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Experimental Diabetes Research
Volume 2011 (2011), Article ID 481427, 10 pages
Research Article

Exercise Increases Insulin Content and Basal Secretion in Pancreatic Islets in Type 1 Diabetic Mice

1Department of Physical Therapy and Rehabilitation Science, University of Kansas Medical Center, 3901 Rainbow Blvd., Kansas City, KS 66160, USA
2Department of Anatomy and Cell Biology, University of Kansas Medical Center, 3901 Rainbow Blvd., Kansas City, KS 66160, USA

Received 19 April 2011; Accepted 17 May 2011

Academic Editor: N. Cameron

Copyright © 2011 Han-Hung Huang et al. This is an open access article distributed under the Creative Commons Attribution License, which permits unrestricted use, distribution, and reproduction in any medium, provided the original work is properly cited.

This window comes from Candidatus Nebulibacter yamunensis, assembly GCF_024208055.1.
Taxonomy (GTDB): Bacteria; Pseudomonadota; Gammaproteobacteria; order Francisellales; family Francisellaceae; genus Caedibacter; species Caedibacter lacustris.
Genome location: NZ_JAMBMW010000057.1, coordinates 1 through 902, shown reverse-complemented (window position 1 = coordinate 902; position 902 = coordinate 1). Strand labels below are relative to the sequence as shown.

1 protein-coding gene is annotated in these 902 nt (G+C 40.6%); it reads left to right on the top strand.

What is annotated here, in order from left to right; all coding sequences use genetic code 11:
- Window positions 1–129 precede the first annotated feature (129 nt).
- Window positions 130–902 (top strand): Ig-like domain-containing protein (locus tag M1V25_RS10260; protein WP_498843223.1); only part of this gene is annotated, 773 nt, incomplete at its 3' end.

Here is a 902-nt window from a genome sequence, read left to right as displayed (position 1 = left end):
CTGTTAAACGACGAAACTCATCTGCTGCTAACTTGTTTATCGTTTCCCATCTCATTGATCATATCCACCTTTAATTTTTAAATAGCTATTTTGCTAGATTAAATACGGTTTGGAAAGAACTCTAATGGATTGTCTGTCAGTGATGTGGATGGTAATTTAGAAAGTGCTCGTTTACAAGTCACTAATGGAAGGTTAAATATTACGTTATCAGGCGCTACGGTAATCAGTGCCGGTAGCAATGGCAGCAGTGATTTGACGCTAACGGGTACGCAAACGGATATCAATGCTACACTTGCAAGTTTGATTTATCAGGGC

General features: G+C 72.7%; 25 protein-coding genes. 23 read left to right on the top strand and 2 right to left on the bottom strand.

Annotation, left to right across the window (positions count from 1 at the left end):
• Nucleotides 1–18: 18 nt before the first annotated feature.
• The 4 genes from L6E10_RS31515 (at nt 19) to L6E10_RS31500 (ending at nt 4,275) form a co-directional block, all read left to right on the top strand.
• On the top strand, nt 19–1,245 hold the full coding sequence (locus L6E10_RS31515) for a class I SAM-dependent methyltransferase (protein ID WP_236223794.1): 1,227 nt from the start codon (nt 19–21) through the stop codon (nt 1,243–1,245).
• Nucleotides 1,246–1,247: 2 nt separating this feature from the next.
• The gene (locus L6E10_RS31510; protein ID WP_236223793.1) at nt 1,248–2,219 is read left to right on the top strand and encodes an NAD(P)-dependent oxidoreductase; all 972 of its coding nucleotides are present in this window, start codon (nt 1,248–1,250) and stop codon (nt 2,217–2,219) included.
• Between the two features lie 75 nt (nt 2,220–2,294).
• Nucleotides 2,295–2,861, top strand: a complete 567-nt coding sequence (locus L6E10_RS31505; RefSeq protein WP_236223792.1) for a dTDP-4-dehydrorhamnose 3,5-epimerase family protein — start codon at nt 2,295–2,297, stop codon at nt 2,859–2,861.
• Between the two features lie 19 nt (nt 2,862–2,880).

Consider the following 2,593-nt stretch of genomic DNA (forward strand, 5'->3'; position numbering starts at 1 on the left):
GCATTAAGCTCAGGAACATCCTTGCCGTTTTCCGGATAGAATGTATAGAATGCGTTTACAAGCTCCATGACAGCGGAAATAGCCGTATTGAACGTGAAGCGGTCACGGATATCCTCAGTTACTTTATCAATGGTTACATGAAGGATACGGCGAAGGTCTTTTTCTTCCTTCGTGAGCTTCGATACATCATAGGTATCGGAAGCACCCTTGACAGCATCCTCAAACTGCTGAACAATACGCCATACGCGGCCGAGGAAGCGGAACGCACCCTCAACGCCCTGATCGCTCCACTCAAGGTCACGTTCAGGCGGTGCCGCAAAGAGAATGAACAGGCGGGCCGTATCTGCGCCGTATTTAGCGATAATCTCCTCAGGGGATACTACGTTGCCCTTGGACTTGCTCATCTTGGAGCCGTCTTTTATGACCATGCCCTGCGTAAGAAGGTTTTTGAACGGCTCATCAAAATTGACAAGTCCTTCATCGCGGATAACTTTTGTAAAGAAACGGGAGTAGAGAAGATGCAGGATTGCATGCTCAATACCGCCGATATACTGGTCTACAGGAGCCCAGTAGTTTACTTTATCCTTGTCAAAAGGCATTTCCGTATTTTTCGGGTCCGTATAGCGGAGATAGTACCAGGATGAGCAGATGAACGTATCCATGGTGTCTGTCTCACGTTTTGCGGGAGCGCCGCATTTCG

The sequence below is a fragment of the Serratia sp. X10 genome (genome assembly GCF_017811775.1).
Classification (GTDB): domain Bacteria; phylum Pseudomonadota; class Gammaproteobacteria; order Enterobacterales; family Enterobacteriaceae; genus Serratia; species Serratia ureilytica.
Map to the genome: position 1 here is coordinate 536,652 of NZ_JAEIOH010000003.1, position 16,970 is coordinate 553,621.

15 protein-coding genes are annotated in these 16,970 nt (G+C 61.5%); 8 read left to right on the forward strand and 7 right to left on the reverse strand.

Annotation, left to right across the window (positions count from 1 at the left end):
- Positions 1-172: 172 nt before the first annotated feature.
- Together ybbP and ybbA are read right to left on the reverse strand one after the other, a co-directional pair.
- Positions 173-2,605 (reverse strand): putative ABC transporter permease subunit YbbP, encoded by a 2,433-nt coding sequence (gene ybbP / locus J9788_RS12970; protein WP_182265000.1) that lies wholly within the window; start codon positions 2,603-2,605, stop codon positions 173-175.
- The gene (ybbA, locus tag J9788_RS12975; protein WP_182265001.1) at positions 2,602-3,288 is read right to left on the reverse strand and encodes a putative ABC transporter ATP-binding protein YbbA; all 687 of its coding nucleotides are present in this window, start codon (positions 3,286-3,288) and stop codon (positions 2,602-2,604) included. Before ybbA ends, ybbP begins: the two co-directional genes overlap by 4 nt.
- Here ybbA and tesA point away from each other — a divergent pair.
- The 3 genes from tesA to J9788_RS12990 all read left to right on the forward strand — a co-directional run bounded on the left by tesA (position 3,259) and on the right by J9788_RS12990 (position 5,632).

Exercise appears to improve glycemic control for people with type 1 diabetes (T1D). However, the mechanism responsible for this improvement is unknown. We hypothesized that exercise has a direct effect on the insulin-producing islets. Eight-week-old mice were divided into four groups: sedentary diabetic, exercised diabetic, sedentary control, and exercised control. The exercised groups participated in voluntary wheel running for 6 weeks. When compared to the control groups, the islet density, islet diameter, and β-cell proportion per islet were significantly lower in both sedentary and exercised diabetic groups and these alterations were not improved with exercise. The total insulin content and insulin secretion were significantly lower in sedentary diabetics compared to controls. Exercise significantly improved insulin content and insulin secretion in islets in basal conditions. Thus, some improvements in exercise-induced glycemic control in T1D mice may be due to enhancement of insulin content and secretion in islets.